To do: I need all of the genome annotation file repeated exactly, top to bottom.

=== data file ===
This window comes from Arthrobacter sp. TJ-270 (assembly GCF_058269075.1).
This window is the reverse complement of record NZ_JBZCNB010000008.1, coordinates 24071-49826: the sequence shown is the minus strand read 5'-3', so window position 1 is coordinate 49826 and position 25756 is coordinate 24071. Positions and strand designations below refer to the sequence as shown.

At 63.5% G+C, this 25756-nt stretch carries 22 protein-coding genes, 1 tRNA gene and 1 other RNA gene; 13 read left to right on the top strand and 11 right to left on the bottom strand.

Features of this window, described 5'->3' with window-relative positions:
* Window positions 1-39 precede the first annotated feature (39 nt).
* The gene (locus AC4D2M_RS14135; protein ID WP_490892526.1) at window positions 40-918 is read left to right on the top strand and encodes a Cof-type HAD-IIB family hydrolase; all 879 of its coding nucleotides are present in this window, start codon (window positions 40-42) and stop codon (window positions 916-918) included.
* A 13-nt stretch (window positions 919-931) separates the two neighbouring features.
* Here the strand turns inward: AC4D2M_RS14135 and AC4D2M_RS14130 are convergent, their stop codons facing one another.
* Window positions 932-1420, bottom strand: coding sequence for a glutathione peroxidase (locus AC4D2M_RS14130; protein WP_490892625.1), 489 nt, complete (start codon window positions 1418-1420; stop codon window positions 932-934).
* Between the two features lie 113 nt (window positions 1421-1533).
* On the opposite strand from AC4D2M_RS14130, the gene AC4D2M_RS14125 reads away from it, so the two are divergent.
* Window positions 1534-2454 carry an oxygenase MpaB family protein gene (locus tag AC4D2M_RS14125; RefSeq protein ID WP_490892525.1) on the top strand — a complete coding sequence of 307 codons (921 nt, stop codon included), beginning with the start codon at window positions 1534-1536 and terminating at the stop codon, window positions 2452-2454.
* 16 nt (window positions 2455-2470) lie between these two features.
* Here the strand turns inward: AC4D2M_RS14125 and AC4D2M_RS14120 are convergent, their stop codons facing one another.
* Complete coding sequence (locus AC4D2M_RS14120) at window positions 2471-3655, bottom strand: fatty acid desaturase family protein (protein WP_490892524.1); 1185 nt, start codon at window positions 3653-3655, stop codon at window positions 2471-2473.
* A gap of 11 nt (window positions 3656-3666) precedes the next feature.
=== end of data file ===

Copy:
This window comes from Arthrobacter sp. TJ-270 (assembly GCF_058269075.1).
This window is the reverse complement of record NZ_JBZCNB010000008.1, coordinates 24071-49826: the sequence shown is the minus strand read 5'-3', so window position 1 is coordinate 49826 and position 25756 is coordinate 24071. Positions and strand designations below refer to the sequence as shown.

At 63.5% G+C, this 25756-nt stretch carries 22 protein-coding genes, 1 tRNA gene and 1 other RNA gene; 13 read left to right on the top strand and 11 right to left on the bottom strand.

Features of this window, described 5'->3' with window-relative positions:
* Window positions 1-39 precede the first annotated feature (39 nt).
* The gene (locus AC4D2M_RS14135; protein ID WP_490892526.1) at window positions 40-918 is read left to right on the top strand and encodes a Cof-type HAD-IIB family hydrolase; all 879 of its coding nucleotides are present in this window, start codon (window positions 40-42) and stop codon (window positions 916-918) included.
* A 13-nt stretch (window positions 919-931) separates the two neighbouring features.
* Here the strand turns inward: AC4D2M_RS14135 and AC4D2M_RS14130 are convergent, their stop codons facing one another.
* Window positions 932-1420, bottom strand: coding sequence for a glutathione peroxidase (locus AC4D2M_RS14130; protein WP_490892625.1), 489 nt, complete (start codon window positions 1418-1420; stop codon window positions 932-934).
* Between the two features lie 113 nt (window positions 1421-1533).
* On the opposite strand from AC4D2M_RS14130, the gene AC4D2M_RS14125 reads away from it, so the two are divergent.
* Window positions 1534-2454 carry an oxygenase MpaB family protein gene (locus tag AC4D2M_RS14125; RefSeq protein ID WP_490892525.1) on the top strand — a complete coding sequence of 307 codons (921 nt, stop codon included), beginning with the start codon at window positions 1534-1536 and terminating at the stop codon, window positions 2452-2454.
* 16 nt (window positions 2455-2470) lie between these two features.
* Here the strand turns inward: AC4D2M_RS14125 and AC4D2M_RS14120 are convergent, their stop codons facing one another.
* Complete coding sequence (locus AC4D2M_RS14120) at window positions 2471-3655, bottom strand: fatty acid desaturase family protein (protein WP_490892524.1); 1185 nt, start codon at window positions 3653-3655, stop codon at window positions 2471-2473.
* A gap of 11 nt (window positions 3656-3666) precedes the next feature.